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CANADIANS' BELIEF IN CATHARSIS

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Abstract:

A national sample (N=3,815) of 15 to 19-year-old Canadian high school students responded to a questionnaire that assessed attitudes toward contemporary social problems, e.g., violence in schools, against women and that associated with youth gangs. Beliefs in catharsis were measured by asking respondents to indicate the extent to which participating in, and observing, aggression, reduces one's level of aggression. Males provided stronger support than females for the beliefs that participation in, and the observation of, aggressive activity reduces subsequent aggression. The perceived seriousness of social problems that involve elements of violence was unrelated to beliefs about participation in aggressive activity. However, a strong pattern of associations demonstrated that those holding cathartic beliefs with respect to the observation of aggression perceived the social problems as less serious.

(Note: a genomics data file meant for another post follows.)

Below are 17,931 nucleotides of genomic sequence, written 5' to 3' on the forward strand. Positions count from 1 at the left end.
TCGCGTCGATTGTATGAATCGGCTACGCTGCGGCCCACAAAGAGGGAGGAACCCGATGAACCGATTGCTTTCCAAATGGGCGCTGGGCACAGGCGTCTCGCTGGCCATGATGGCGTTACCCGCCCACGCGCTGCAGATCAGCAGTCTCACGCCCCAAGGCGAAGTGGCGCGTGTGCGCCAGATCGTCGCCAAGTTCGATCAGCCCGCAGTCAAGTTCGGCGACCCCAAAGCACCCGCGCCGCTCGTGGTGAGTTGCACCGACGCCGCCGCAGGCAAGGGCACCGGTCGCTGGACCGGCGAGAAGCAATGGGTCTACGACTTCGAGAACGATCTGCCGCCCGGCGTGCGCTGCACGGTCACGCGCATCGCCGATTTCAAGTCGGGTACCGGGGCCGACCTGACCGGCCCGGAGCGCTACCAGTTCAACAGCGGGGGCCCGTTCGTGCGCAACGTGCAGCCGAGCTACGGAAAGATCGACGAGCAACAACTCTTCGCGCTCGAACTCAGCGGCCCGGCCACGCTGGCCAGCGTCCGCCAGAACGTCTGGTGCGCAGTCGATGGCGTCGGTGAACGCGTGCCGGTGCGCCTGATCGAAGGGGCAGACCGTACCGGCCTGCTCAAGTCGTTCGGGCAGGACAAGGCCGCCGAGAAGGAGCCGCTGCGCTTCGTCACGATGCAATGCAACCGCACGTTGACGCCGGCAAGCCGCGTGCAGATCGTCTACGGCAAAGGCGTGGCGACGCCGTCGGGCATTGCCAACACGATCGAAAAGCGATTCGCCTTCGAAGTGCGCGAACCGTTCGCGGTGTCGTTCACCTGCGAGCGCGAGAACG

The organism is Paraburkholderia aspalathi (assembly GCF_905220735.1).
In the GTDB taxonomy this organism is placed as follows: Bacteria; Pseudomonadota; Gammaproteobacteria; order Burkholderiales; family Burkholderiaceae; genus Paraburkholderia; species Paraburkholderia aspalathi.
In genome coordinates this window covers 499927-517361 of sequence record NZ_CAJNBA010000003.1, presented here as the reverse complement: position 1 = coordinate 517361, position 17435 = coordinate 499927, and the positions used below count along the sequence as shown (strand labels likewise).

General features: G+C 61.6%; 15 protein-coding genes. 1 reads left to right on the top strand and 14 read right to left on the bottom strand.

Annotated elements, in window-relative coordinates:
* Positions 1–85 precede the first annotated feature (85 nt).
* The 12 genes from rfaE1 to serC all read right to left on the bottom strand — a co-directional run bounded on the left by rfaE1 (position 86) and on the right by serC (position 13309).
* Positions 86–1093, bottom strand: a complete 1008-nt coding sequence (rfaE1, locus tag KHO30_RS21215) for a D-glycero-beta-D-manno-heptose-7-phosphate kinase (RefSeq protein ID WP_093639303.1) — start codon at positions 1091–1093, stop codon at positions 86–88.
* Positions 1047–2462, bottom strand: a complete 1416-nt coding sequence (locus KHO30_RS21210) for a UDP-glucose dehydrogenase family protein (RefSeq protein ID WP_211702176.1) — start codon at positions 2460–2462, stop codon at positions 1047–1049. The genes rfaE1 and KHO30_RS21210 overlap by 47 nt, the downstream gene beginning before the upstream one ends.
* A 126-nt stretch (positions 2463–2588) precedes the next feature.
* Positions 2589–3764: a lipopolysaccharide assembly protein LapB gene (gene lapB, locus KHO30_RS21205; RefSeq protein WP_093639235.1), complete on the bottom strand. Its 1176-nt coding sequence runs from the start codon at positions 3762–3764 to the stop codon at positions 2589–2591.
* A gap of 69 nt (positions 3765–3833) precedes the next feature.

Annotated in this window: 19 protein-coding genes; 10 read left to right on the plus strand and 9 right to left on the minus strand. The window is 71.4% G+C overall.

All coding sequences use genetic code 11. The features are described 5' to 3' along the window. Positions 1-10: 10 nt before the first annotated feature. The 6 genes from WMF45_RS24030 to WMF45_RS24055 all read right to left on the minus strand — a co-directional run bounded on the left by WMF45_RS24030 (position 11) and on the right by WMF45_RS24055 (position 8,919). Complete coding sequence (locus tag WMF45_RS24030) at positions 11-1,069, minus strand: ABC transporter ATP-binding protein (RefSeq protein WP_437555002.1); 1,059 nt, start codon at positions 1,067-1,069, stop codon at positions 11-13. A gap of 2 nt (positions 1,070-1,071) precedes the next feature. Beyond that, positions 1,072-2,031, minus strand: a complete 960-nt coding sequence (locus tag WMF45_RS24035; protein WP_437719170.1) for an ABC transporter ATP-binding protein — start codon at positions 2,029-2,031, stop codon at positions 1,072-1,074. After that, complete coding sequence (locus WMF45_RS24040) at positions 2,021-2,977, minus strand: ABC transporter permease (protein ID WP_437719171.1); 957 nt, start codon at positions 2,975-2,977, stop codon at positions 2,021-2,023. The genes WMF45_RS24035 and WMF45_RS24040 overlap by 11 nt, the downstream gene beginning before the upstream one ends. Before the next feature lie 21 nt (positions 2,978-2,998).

Document Type: Research Article

DOI: https://doi.org/10.2224/sbp.1995.23.3.223

Publication date: 1995-01-01

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